Ask a majority of actors what’s going on with their career, and you’ll likely get a fuzzy look, the eyes will wander this way and that, some stammering will emerge about needing a better agent, or simply getting any agent, or they did some casting workshop recently. They’ll tell you about a note they sent to someone last month, and toss in a few justifications about what ‘everyone’ says the business is like, and of course the improv/on-camera/sitcom/whatever workshop their agent told them to do is a lot of fun, and, uh…. well…. It can peter out from there rapidly.
Pre-supposing the presence of natural or hard-won ability, a career is then built on relationships – lots of ‘em, developed and nurtured over time. Actors can suffer from chronic career myopia, however, with their concept of how it’s all going centered on what happens (or not) this week, with this agent, with that audition. Ask about last week and a fog descends, and next week doesn’t exist. The sense takes hold that the actor “doesn’t know where to begin” on building (or, for some, re-building) their career. This “I don’t know where to begin” feeling remains in place even for those who are blessed with talent, worked hard to train themselves, and have a few years or more behind them in the biz.
So, here’s where to begin – three pieces of paper (or their digital equivalents), and three lists:
Group One: Every person you’ve worked for as an actor. For each gig, that would involve the director, writer, producer, casting director and other actors of note. You won’t be able to remember all these names offhand, of course, but start with the title of the project (including, e.g., ”that independent thing I did in Palm Desert”), and start filling in the blanks as best you can, using IMDb or whatever other resource you need to supplement your failing memory. Agency information is okay, but better overall is the address of their current production office.
Group Two: Those with whom you’d like to work. Write down twenty projects – film, television or theatre – that have rocked your world in the last couple years. It’s not about your having been right for any roles, just that the project gave you that feeling of, well… “That’s why I got into this nutty business. To do something like that.” Find out the names of the writer, director and producer for each of those projects, and get a mailing address or other contact information. If you want extra credit, look up the casting director as well and get their current information. So that’s 60-80 names at least.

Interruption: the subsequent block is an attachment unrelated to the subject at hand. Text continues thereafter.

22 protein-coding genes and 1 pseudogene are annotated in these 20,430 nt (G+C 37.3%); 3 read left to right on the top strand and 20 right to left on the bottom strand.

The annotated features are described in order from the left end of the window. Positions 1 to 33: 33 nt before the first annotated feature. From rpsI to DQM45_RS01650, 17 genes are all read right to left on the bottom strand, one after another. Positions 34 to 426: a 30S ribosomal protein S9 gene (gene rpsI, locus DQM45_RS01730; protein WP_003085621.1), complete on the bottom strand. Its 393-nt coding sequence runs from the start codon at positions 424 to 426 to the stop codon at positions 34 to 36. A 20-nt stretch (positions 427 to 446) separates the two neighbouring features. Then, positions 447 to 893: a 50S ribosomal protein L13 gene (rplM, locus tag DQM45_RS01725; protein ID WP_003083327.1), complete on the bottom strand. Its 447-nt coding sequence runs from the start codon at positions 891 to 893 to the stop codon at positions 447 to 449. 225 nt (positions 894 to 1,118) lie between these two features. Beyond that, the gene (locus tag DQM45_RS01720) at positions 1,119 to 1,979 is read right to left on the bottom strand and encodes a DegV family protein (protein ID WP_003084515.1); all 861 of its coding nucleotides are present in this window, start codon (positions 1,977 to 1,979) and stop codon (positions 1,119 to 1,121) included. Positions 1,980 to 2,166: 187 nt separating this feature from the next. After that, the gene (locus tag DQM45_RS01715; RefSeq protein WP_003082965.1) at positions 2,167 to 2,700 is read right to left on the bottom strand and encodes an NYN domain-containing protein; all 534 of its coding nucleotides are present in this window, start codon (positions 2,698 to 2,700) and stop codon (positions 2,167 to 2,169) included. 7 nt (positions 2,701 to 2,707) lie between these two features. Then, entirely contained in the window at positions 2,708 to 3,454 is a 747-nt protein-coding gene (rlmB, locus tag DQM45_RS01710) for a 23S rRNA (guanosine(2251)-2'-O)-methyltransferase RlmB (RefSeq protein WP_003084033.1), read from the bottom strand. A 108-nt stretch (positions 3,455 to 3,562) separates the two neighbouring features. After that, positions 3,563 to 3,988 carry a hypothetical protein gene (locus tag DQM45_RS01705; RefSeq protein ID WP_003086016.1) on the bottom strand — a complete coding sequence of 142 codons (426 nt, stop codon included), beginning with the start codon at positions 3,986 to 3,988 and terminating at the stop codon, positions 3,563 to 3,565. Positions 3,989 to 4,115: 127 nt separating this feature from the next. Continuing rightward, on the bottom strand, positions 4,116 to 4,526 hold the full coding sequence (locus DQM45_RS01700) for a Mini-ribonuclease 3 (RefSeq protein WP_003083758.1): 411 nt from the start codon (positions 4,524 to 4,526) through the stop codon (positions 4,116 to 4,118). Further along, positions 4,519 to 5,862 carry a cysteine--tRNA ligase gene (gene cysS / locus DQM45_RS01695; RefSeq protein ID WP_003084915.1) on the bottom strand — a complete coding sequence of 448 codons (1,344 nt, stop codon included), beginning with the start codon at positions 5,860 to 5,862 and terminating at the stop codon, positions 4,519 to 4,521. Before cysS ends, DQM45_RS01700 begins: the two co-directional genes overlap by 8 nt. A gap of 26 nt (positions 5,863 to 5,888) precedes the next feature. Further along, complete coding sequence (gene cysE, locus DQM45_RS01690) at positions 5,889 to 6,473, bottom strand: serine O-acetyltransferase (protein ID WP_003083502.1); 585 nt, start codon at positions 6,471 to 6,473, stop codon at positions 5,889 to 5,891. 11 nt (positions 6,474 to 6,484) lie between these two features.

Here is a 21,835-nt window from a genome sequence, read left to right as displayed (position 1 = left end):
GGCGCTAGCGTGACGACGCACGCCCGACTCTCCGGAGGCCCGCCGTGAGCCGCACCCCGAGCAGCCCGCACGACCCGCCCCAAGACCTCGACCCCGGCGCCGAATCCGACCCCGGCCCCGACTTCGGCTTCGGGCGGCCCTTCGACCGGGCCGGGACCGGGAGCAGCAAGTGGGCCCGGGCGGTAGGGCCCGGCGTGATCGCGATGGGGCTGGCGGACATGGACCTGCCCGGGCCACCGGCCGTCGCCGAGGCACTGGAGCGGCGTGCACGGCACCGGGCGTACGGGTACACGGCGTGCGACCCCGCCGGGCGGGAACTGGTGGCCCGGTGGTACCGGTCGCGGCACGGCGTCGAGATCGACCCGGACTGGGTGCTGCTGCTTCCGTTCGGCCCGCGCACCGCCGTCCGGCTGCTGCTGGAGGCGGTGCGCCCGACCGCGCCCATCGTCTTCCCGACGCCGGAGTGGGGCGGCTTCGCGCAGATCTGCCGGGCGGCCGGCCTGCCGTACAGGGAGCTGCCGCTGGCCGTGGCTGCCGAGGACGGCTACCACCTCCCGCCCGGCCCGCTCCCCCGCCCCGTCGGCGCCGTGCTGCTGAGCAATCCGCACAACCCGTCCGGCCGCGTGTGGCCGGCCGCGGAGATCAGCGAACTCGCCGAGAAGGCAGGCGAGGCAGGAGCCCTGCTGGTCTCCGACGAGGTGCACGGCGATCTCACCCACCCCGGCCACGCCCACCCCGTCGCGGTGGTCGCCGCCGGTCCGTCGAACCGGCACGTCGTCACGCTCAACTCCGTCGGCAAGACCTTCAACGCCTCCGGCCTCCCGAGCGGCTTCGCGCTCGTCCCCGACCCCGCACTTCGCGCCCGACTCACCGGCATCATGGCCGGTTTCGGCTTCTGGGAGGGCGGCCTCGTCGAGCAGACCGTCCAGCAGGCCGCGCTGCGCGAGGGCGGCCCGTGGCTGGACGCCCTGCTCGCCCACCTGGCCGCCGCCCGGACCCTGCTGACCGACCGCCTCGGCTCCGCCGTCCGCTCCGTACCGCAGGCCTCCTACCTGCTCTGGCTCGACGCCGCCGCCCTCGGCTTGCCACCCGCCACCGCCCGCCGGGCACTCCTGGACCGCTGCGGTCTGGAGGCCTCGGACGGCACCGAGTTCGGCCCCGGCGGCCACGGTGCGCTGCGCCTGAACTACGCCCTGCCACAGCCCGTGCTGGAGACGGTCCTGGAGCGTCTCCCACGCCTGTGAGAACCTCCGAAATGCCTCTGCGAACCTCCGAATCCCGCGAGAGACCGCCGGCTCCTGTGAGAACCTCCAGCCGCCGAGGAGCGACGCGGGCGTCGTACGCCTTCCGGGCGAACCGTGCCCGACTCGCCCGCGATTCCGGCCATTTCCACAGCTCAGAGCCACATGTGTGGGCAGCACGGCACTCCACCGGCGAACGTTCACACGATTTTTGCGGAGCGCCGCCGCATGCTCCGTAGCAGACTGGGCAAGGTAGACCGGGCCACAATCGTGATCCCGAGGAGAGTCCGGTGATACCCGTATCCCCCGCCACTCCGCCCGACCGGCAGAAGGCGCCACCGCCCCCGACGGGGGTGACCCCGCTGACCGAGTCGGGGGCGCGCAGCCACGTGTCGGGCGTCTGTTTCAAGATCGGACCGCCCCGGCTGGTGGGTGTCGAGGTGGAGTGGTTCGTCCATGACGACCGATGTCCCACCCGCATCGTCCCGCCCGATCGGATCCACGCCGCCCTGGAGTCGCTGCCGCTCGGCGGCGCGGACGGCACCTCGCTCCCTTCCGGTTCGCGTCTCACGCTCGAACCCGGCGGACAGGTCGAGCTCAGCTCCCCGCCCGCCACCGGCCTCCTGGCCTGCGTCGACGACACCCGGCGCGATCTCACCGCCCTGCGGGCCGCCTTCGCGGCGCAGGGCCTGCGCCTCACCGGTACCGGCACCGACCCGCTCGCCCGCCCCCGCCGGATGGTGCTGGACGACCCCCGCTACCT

Group Three: Audition followup list. For each audition you have, I believe you’ve met four people – the writer, producer, director and casting director. I don’t care that you just had the CD in an office with a camera – they work on behalf of the writer, director, producer, and you have in effect met all of them by reading for the project. They each have names, and you should walk out of the office knowing all of those names, and putting them in Group Three. To start the process, fill in the blanks on the last year’s worth of auditions.
Now, work the damned list. Start writing. A nice note, hand-written when possible. Get yourself some cards/envelopes with your name and contact information – direct phone and email. I wouldn’t worry about your photo – they can look you up in three seconds on the web – but you can include a business-card-sized shot, or work a photo into the design of the cards if you wish. The note should be relatively short-and-sweet, sincere and professional. Don’t speak from a position as a seemingly lowly actor who’s trying to get ahead, but as a fellow industry professional, based on respect and enthusiasm for the work. Don’t be cute, clever, joking, political, spiritual or say things like, “… as for me, it’s really tough going in this business, but I’m still at it, and learning not to detest myself or others. Yay, therapy!” Don’t ask Spielberg to have coffee. Don’t try to close some deal with a single note.
For Group One, you’re just looking to acknowledge the project, the process, your enjoyment of it, how well it may have done, or what they’ve done since, or just that it’s a nice summer day out. If it’s been a while, say something like, “I was just thinking of that project we worked on, and wanted to write you….” That’s it. For Group Two, a simple and sincere acknowledgment of why their work rocked your world, and how it provided inspiration. For Group Three, a short thank-you for the opportunity to read, best wishes on the project, look forward to meeting you again (with followups when the project airs, with or without you in the role).
You’re building the relationship. You’re trying to open the door to further communication. You may well hear nothing back on most of these, and that’s fine. This process has little to do with whether individual notes get individual responses, but whether the entirety of your effort to grab onto, develop, and maintain relationships turns a career profit over time.
Add to and follow up these lists. Group Three gets four new names for each audition. Everyone on each list gets 3-4 notes a year, but definitely upon some newsworthy event for either of you. Widely ignored, and yet particularly effective, is your interest in their career and accomplishments. Actors have the tendency to communicate from an utterly transparent self-interest, and then wonder why people don’t get back to them as they might wish. Proper etiquette and interest in others is noted by them, it’s appreciated, it’s smart.
Stir with water. Add persistence and training. Simmer for five years, and let’s see where you are then.
(Other relevant blog entries: A Slow Turning Wheel, X-to-1, Good Followup: It Matters.)